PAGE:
Charles Darwin Centre; Things in Jars by Peter Dazeley

The wonderful bottled specimens seen here were all photographed in the charles Darwin Centre, part of the Natural History Museum in London.

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The wonderful bottled specimens seen here were all photographed in the Darwin Centre, part of the Natural History Museum in London.   It is named in recognition of the work of Charles Darwin the English naturalist born in 1809.

Peter Dazeley

In 1836 Darwin joined the second voyage of HMS Beagle to see the tropics before becoming a Parson. By the end of the expedition, 5 years later, he had made his name as a geologist and fossil collector.

Images seen here are from behind the scenes of the museum, showing some wonderful examples from their collection of 450,000 specimens, all pickled in jars, and built up over more than 300 years, including some which came from Darwin’s celebrated voyage on the Beagle, giving us a record of these nineteenth century adventures.

As many as 90% of the world’s species are yet to be named and classified. Naming, identifying and investigating the relationships of organisms are key to our understanding of the natural world and a major area of scientists’ research.

The Museum’s collections serve many purposes. The specimens form an educational and inspiring role for viewers and form the basis of research projects carried out by scientists and researchers from all over the world. These projects include solving problems in agricultural, medical and forensic science.

Peter Dazeley Peter Dazeley Peter Dazeley Peter Dazeley Peter Dazeley Peter Dazeley

The more we know about the natural world and its biodiversity the more we can do to protect it. By looking back over biological records, we can determine whether a particular species has decreased in number and look at the factors that may be causing this. Not surprisingly, the collecting methods today have changed significantly since the days of the Victorians, who collected all manner of weird and wonderful organisms and objects which they conserved using an amazing variety of containers, preservatives, seals and labels. [Official Website]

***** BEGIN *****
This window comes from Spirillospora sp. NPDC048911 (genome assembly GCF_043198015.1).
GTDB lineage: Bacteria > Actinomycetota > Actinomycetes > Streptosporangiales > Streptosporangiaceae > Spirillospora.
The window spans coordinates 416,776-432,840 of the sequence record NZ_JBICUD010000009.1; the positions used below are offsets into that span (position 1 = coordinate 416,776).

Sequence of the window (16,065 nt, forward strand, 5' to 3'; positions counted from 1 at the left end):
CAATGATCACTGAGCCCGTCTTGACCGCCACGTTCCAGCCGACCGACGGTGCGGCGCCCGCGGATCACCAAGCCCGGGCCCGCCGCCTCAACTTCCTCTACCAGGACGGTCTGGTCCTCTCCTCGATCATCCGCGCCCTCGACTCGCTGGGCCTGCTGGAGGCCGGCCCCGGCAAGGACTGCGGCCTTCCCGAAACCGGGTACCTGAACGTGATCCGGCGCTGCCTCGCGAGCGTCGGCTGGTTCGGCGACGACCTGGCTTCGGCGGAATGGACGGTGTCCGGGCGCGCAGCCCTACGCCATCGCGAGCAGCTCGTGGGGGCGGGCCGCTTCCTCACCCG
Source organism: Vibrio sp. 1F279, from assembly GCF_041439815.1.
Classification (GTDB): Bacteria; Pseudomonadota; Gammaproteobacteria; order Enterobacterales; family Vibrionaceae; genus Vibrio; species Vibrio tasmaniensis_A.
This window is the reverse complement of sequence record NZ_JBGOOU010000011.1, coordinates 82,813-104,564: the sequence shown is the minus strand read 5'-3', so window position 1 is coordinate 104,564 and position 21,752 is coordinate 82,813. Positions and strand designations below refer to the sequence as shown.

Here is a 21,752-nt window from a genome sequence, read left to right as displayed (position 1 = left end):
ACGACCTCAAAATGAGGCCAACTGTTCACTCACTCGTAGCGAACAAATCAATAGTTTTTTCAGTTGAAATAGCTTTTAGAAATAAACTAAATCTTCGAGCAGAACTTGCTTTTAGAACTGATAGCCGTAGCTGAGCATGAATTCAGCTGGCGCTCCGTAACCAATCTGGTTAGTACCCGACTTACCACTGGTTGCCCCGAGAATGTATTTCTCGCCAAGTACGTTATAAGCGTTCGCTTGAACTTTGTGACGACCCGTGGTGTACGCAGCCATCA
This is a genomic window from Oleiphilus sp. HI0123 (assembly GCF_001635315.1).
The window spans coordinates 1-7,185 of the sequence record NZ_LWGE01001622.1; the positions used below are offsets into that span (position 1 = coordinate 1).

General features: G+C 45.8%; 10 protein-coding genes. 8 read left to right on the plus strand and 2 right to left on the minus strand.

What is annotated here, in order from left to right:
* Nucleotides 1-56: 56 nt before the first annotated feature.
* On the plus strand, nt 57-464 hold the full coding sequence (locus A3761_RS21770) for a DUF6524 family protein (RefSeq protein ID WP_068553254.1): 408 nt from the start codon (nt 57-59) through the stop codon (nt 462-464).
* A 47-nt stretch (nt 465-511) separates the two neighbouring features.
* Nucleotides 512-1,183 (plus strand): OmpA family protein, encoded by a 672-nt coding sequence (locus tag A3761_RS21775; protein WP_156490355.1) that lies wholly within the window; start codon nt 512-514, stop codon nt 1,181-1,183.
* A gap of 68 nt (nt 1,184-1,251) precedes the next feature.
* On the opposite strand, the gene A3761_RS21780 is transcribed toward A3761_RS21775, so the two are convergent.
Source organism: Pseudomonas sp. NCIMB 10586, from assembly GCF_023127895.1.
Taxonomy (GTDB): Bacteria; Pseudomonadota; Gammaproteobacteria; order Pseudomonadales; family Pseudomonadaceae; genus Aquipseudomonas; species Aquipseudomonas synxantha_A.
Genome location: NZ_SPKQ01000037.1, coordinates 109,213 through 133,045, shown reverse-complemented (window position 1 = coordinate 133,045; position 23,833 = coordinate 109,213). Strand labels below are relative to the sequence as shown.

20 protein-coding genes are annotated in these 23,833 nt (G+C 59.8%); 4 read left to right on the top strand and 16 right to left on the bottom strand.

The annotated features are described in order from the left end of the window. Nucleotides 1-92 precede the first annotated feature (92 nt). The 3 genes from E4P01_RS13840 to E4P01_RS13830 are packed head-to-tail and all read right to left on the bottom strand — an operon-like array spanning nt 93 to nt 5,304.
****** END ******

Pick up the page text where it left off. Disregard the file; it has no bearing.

“It is not the strongest or the most intelligent who will survive but  those  who can best manage change.” 
― Charles Darwin1809 –1882

 Peter Dazeley Peter Dazeley Peter Dazeley Peter Dazeley Nephrops_00004 NautiliusPompilius_00002 MuraenaLentiginosa_00002 HomarusVolgarus_00001 GobiusLineatus_00003 EldoneMoschata_00003 DogFish_00009 CrocodilusNiloticus_00005 CrocodilusNiloticus_00003 CaranxTolvus_00003 BirgusLatro_00002

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Dodho Magazine accepts submissions from emerging and professional photographers from around the world.
Their projects can be published among the best photographers and be viewed by the best professionals in the industry and thousands of photography enthusiasts. Dodho magazine reserves the right to accept or reject any submitted project. Due to the large number of presentations received daily and the need to treat them with the greatest respect and the time necessary for a correct interpretation our average response time is around 5/10 business days in the case of being accepted. This is the information you need to start preparing your project for its presentation.
To send it, you must compress the folder in .ZIP format and use our Wetransfer channel specially dedicated to the reception of works. Links or projects in PDF format will not be accepted. All presentations are carefully reviewed based on their content and final quality of the project or portfolio. If your work is selected for publication in the online version, it will be communicated to you via email and subsequently it will be published.
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